Introduction: there are steps to take to finish any big task and growing spiritually has steps as well.
These are hot, lazy days for most people. It is so hot you can be in a pool or ice cream parlor at 10:00 PM. Many people try to take time off, get to the beach relax a little. Of course if you are a contractor the summer days are filled with work. It is time to build because you might not be able to do so in February. Contractors are amazing because they can look at a roll of blueprints and see the house that will be built. Most of us need at least an architectural rendering to see what the house will be. Sometime people will take a picture from a magazine like Country Living and give it to a builder saying “I want this.” The builder knows that there will be a lot of steps and a lot of other pictures before this house is done. That is the way building and most other complex tasks happen. There are a lot of little steps before you get to the end product.
It is the same in our spiritual lives. We want a new life, but we don’t know the steps that lead to one. James can help.
Transition: contractors can look at a blueprint and know what it will look like. They also know what happens first and what happens next. Most of us don’t think of our spiritual lives like that, but James gives us a clue.
19 My dear brothers and sisters, take note of this: Everyone should be quick to listen, slow to speak and slow to become angry, 20 because human anger does not produce the righteousness that God desires. 21 Therefore, get rid of all moral filth and the evil that is so prevalent and humbly accept the word planted in you, which can save you.
22 Do not merely listen to the word, and so deceive yourselves. Do what it says. 23 Anyone who listens to the word but does not do what it says is like someone who looks at his face in a mirror 24 and, after looking at himself, goes away and immediately forgets what he looks like. 25 But whoever looks intently into the perfect law that gives freedom, and continues in it—not forgetting what they have heard, but doing it—they will be blessed in what they do.
It is hard to be quick to listen, slow to speak and slow to anger.
This proverb-like statement is like the picture of the house you want built.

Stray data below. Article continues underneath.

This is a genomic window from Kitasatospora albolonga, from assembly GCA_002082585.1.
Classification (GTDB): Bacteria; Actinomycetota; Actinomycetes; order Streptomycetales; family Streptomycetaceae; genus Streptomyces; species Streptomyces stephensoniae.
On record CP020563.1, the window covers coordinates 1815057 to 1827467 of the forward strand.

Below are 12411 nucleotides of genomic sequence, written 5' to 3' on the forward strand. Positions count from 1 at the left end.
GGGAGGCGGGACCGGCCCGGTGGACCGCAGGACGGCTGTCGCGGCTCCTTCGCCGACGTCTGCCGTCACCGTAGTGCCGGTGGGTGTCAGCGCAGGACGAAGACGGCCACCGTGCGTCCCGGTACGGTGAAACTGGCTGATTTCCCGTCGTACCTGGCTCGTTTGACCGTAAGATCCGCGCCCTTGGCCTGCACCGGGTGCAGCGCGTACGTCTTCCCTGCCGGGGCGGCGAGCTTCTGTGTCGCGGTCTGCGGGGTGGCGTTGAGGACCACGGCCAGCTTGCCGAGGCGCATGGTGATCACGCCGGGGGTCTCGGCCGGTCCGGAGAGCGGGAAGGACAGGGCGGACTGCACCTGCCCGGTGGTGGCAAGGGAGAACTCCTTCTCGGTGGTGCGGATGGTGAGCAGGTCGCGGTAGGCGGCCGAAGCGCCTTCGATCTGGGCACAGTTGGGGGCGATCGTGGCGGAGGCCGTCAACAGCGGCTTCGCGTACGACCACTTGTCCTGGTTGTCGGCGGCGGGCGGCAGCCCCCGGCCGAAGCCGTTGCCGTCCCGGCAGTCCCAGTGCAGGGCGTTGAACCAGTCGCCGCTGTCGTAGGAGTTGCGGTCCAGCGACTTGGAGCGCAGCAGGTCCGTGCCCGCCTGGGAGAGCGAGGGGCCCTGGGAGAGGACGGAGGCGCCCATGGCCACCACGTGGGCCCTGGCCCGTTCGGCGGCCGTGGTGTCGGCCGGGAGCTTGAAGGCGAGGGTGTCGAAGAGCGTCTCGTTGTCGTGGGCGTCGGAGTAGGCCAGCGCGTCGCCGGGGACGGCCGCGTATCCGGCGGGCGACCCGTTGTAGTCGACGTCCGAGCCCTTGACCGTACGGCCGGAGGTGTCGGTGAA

Most of us want this kind of spiritual maturity. We want to be slow to speak, quick and gracious in our listening and certainly slow to anger. We want to speak with wisdom. But most of us fail. We don’t guard our tongues, we don’t listen and we get angry a lot. Sometimes we put them altogether in a verbal triple crown, speaking rashly in anger, hurting people and not listening to a thing. So we feel guilty and try harder, or give up in despair. Notice that James does not say we should do this because it is nice, but because our anger does not accomplish the righteousness that God desires. What he means by this is not that we get to heaven by controlling our anger, but that your anger, generally, won’t accomplish what God is trying to do in you and through you. Our anger is usually a sign that our spiritual life is off, that God is not able to do what he wants in you.
Most want to deny they get angry, mask it, blame someone else, but that’s not helpful. There are some steps that you need to take and denying you have a problem is not one of them. It is as if your excavator digs down and hits water. If the water table is higher than you thought you have to take some time to attend to it or the house you want will have a pool in the basement.
Transition: so what are the steps to take with your anger or hurtful words? How do we address that? Well, it is the same step if you struggle with anger or jealousy or malice or lust. Your emotions are an indication that something is going on in you, something that God needs to deal with.
Both “taking off” and an “accepting in” are steps to spiritual growth
James says this: get rid of all moral filth and the evil that is so prevalent and humbly accept the word. So there is a taking off and a accepting in. Get rid of the moral wrongs and the evil that have stuck to you from this culture and accept the word God has put in you at conversion.